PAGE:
US Jails Struggle With Role as Makeshift Asylums

—In Pensacola, Florida, Justice officials last year issued a scathing report about conditions at the Escambia County Jail. Records showed many inmates who requested care were never seen by a mental health professional. When inmates refused to take medications, the jail merely removed them from its list of those with a mental illness.

—In Columbus, Nebraska — seat of a county of 33,000 — six Platte County Detention Center inmates attempted suicide early this year, as many as in the previous 10 years combined. Jon Zavadil, the recently retired sheriff, says about 80 percent of all inmates medicated for some type of mental illness.

"Every county jail in the state has the same problem," says Zavadil, who blames Nebraska lawmakers for voting to close two of the state's three public psychiatric hospitals over the past decade.

Researchers long warned mental illness was being "criminalized," as police arrested more people for low-level offenses.

In the 1980s, researchers found about 6 percent of inmates showed signs of serious mental illness. A survey published in 2009 found 17 percent of jail inmates with serious mental illnesses. Individual jails report far greater numbers.

Today, many of those jailed with mental illnesses have grown up in a system full of holes.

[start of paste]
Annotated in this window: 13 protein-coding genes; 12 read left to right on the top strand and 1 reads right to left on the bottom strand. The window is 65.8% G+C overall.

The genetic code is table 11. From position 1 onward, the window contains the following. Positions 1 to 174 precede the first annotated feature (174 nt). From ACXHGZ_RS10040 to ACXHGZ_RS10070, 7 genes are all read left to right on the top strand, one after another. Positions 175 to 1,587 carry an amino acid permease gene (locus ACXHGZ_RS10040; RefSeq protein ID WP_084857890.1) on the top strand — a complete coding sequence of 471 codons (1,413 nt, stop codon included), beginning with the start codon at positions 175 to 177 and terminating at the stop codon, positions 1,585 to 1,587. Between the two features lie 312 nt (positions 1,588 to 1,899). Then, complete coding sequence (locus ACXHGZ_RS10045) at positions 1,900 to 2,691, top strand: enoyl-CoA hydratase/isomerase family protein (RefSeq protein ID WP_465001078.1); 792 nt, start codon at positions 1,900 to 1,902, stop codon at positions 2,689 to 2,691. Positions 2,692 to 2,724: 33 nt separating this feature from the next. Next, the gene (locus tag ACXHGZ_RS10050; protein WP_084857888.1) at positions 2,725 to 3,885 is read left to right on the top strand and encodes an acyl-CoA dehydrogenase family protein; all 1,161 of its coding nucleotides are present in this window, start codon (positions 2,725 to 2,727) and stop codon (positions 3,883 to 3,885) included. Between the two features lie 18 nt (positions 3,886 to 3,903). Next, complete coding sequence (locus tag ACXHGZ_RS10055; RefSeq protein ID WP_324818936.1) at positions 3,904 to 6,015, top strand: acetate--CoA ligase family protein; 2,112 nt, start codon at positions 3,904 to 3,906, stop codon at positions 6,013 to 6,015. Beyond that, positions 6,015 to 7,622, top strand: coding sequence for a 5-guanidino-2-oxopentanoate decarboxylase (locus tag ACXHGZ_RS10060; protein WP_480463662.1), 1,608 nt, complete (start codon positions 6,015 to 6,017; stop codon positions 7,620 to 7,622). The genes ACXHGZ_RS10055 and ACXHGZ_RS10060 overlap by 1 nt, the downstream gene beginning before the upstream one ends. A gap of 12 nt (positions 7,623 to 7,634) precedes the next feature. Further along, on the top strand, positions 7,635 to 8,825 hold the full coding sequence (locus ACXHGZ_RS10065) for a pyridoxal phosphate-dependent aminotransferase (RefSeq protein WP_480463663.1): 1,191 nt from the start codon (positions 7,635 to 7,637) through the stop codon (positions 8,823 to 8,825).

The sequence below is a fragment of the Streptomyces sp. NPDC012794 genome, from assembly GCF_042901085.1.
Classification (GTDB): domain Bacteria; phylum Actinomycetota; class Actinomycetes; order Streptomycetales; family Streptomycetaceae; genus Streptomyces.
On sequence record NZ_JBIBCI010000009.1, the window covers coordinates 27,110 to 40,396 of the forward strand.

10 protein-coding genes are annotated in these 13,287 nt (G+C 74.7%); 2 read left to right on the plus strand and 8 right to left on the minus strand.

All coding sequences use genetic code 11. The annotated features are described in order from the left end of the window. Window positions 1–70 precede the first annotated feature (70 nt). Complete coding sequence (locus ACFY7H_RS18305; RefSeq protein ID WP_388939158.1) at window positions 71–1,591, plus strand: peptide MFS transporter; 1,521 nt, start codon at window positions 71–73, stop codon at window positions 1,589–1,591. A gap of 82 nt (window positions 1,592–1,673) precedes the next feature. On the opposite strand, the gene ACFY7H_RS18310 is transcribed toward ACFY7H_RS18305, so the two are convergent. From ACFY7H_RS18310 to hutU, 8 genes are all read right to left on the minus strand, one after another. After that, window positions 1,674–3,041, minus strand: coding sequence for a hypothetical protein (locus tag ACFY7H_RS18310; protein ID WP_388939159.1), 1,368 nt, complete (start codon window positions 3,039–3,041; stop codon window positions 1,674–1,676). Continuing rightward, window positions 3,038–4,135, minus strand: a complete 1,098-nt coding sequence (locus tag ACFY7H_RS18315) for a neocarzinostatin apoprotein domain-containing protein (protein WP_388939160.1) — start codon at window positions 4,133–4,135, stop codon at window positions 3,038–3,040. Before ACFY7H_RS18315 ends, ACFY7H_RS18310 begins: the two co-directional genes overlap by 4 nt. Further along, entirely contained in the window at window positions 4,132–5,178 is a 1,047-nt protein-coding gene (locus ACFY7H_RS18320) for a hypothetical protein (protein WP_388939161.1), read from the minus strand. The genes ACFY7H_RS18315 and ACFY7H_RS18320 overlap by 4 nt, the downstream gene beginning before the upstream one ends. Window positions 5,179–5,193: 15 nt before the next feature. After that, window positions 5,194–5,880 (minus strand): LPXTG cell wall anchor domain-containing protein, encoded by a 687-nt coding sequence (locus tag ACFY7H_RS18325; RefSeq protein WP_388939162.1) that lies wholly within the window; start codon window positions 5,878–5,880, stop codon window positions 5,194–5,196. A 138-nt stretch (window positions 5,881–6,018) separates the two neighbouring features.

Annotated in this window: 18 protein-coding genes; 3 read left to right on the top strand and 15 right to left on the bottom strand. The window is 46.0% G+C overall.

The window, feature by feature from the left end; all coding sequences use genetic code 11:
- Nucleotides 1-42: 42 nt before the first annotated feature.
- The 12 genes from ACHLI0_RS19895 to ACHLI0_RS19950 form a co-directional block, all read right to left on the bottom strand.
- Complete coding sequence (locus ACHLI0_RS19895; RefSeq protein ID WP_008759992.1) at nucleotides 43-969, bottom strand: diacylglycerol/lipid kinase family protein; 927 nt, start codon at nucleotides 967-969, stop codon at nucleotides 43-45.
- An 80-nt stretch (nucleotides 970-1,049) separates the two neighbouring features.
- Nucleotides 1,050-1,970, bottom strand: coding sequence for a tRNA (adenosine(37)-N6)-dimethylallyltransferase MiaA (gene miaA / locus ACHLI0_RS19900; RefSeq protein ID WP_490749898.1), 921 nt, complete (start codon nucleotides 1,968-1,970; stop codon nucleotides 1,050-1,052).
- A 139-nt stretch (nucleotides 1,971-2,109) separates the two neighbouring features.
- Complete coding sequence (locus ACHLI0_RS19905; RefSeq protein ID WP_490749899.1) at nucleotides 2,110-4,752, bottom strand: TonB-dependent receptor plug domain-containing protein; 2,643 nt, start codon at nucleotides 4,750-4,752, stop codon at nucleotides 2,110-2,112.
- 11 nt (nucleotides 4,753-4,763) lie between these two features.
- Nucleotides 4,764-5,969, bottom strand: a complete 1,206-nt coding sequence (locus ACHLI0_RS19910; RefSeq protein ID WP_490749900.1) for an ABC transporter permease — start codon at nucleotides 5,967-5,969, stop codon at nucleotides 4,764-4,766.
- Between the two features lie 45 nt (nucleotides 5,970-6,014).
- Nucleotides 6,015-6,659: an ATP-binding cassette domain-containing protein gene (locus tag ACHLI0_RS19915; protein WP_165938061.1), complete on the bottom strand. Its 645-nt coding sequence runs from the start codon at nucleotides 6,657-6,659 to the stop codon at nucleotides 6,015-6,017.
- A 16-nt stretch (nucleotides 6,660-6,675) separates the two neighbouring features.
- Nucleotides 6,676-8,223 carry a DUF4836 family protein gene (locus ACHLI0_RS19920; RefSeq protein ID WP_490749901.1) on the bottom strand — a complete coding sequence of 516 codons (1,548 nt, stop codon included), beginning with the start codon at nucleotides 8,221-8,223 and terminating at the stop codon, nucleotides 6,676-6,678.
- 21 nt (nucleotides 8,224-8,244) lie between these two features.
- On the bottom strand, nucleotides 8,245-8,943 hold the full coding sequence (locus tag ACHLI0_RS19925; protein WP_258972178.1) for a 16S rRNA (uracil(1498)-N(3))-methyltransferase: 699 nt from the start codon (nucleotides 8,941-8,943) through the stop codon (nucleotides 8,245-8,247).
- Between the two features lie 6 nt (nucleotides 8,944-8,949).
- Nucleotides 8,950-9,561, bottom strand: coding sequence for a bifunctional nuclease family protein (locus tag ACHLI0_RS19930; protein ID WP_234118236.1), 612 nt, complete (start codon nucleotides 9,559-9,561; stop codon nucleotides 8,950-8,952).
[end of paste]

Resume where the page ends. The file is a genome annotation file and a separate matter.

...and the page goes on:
"Even what we had when I started doing this work in 1988 was better than what we have now," says Nancy Koenigsberg, legal director for Disability Rights New Mexico, which helped bring suit against her state's Dona Ana County Detention Center in 2010 for mistreating mentally ill inmates.

But while the jail has since increased its mental health staff, New Mexico cities and counties have continued closing drop-in centers and other programs to that help maintain treatment. Many people wind up repeatedly picked up for relatively minor crimes.

At the Volusia County Detention Center in Daytona Beach, Florida, administrators compiled a list of such "frequent flyers." The 19 worst had been collectively jailed 894 times, mostly for minor offenses. Nearly half had a history of mental illness.

"A lot of their behavior was low level," says Marilyn Ford, the county's corrections director. "So they cycle through in a fairly short period of time and they never make it to prison."

Chicago's jail can offer an island of stability for inmates with mental illnesses, Dart says. In coming months, Dart plans to convert a former boot camp into a transition center to help those with mental illnesses after release.

But William, a 62-year-old inmate who says he's been jailed nine or 10 times for theft to support a drug habit, is doubtful. Many judges dismiss mental illness as a factor in crimes, says the inmate, diagnosed with depression, anxiety and symptoms of bipolar disorder. Outside jail, treatment is hard to get.

"Once we leave here," he says, "we're back on doom street."

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Adam Geller can be reached at features@ap.org. Follow him on Twitter at https://twitter.com/adgeller .

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